Evangelical Christians would do well to follow the Mormon requisite of two-year missions service, an international evangelist says.
"But what we are saying is our enemy, the devil, has so many full-time workers," says Stephen Christiansen. Christiansen is the senior pastor of Jesus Church in Oslo, president and founder of Jesus Revolution, president of TBBMI and the founder of New Generation movement.
"Also I've seen through the years, to my frustration honestly, the wrong Americans are coming. They're called the Mormons. They're coming in big numbers. We meet them everywhere. They say, 'It's my family's pride to be here for two years and do missions in Europe.' So I've been thinking, well, what would happen if evangelical people said, 'No matter what I'm going to do in life, no matter what I'm going to study, no matter what my career path will be, I'm going to take a year or two in missions.' We would change the world. This is the big picture of why we're here."
For more than 20 years, Christiansen has worked with youth bringing the gospel to Europe, which he describes as one of the largest mission fields in the world. Christiansen says European evangelicals are Pentecostal Christians, with the Spirit flowing through believers and their churches.
Younger Europeans are more open to the gospel, as older generations have preconceived ideas, patterns of life and philosophy.
His New Generation Ministry is a schools and campus ministry active in nearly 2,000 locations. The organization was birthed out of the University of Oslo in the early 1990s.
As Holy Spirit transforms lives, Christiansen says there is a powerful demand for more missionaries to answer the call.
"So in one way it's critical, yet it's a huge opportunity as well. Because everywhere we actually do go, we see young people responding by hundreds and by the thousands. We see young people getting saved in spades. The key is usually making the gospel available to young people in a way that they can understand, relevant, accompanied by the power of God. This has been, in the last few years, hundreds and hundreds of healings are taking place all the time. It's really been a key," Christiansen says.
His organization has conducted street preaching all across Europe, seeing thousands commit their lives to the Lord and experience supernatural healing.
Last year, teams partnered with prominent Pentecostals, including Heidi Baker and Cindy Jacobs, to minister in historic locations.
"Sometimes we even see as we're doing these missions, you're talking to some just normal intellectual, philosophical young European who doesn't really get anywhere, and you'll say, 'Well, can I pray for you to the God that I believe in and bless you?' Whether you have a disease or not, can I pray for you? They say, 'Well, I've tried everything. Why not?' So our young people would pray for them, and they experience the love of God and the presence of God. It's like all that wall of defense is just torn down: 'What was that? What is this?'"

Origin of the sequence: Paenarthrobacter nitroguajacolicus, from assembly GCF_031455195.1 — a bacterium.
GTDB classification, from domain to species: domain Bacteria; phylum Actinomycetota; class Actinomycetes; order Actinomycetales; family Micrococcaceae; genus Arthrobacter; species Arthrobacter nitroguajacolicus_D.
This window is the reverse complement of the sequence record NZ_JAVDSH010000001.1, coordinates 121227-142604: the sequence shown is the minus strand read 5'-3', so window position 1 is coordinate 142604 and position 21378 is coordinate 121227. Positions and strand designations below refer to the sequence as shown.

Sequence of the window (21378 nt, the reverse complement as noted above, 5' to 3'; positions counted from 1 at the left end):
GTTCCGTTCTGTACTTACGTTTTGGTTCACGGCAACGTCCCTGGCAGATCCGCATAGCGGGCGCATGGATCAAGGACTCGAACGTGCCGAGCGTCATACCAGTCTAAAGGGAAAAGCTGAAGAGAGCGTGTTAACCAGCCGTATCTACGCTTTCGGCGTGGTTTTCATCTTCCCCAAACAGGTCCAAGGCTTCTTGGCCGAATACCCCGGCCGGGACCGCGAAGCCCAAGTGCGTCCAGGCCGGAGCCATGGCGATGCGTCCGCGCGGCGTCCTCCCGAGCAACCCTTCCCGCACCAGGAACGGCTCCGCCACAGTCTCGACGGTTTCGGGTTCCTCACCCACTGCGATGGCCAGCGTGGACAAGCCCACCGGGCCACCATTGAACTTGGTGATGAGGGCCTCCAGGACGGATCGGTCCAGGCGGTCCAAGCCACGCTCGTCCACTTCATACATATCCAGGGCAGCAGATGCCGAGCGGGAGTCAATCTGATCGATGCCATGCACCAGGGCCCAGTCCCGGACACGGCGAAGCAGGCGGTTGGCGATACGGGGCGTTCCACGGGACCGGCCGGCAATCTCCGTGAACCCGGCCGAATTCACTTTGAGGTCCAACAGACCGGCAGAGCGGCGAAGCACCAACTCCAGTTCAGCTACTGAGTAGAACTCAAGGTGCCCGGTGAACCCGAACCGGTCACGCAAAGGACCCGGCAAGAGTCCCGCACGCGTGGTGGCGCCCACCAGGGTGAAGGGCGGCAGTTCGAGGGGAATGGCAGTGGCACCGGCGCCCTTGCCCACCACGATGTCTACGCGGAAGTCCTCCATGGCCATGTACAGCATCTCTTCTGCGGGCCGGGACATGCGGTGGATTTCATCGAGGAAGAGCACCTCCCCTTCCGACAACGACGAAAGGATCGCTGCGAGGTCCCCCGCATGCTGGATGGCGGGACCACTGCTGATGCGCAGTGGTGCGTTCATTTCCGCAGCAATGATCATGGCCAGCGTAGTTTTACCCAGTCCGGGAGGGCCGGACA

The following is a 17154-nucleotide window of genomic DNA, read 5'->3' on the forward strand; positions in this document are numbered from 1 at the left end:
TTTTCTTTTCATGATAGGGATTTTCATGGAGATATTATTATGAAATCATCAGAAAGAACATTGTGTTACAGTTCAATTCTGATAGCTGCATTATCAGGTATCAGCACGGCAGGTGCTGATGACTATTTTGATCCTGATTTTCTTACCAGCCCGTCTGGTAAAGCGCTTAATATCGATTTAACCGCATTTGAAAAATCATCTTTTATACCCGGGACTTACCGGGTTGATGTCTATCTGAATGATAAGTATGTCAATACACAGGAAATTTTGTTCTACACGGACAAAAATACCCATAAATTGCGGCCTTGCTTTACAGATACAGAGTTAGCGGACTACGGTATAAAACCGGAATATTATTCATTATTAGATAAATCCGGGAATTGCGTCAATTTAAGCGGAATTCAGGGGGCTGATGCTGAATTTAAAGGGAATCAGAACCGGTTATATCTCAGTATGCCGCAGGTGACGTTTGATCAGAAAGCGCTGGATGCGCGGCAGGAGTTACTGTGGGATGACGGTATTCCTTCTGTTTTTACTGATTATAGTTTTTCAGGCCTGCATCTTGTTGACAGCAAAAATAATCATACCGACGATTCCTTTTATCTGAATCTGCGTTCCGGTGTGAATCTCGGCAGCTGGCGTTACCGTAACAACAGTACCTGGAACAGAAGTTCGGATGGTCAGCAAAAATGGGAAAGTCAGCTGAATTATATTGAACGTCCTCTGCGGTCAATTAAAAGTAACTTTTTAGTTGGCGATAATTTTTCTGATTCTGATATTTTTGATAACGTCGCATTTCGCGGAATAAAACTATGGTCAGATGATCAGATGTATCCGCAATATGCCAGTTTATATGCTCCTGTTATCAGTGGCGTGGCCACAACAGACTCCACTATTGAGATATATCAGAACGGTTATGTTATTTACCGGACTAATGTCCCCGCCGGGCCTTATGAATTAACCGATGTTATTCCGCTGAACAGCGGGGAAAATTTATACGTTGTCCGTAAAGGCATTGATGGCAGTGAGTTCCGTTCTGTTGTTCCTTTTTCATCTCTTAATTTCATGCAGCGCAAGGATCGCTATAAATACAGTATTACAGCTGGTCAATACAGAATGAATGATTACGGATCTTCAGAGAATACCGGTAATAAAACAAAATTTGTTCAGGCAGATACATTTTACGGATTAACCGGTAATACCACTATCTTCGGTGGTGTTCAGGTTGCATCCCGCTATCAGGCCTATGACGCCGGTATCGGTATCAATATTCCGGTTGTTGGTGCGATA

Christiansen is traveling through the United States right now to plant the seeds in the hearts of America's youth to minister to Europe.
His other ministry, Jesus Revolution, builds connections with local churches through Jesus Revolution groups, where they provide teaching, online training, outreach ideas, inspiration, creative resources, instruction videos and more to share the gospel in a poignant way.
According to its website, the organization also facilitates concert tours, summer missions, ministry team tours, new year festivals and trains young people through a one-year program in different bases in Europe.
"The power of God is literally opening up the heart of thousands of young Europeans, but we need workers," Christiansen says. "It's the old classical question: The harvest is so plentiful but the laborers are so few. So we sometimes say that we've been in the European trenches the last 20 years and working hard to reach this generation, not thinking too much about what's been happening here or there. But the last few years, I've felt such a stir in my heart to approach Americans to say, 'Listen, what can we do together? How can there be a bridge being built?' It's very literal because what we are—we obviously have missions endeavors happening in the summers.
"Last year, the first year we had American young people joining us, they did great. Fantastic! The Americans may think, 'Oh, Europeans won't listen to us. They won't receive us.' Which is not true, especially not for the young generation. Because it's the global youth culture. They listen to American music and watch American movies and eat American food. It can even be an asset to be an American on missions in Europe. They did a great contribution last year."
The pastor says Europe is rapidly changing spiritually. Evangelicals are outnumbered nearly 10 to 1 in France; in other countries, society is hostile to anything involving Christ. With an influx of Muslim refugees, Islam is rapidly spreading.
But rather than balking in fear and retreating underground, Christiansen says there is a growing hunger among the youth for something authentic, and Jesus is answering their cries. The continent is ripe for a fresh wave of revival if believers respond to the Holy Spirit's unction.
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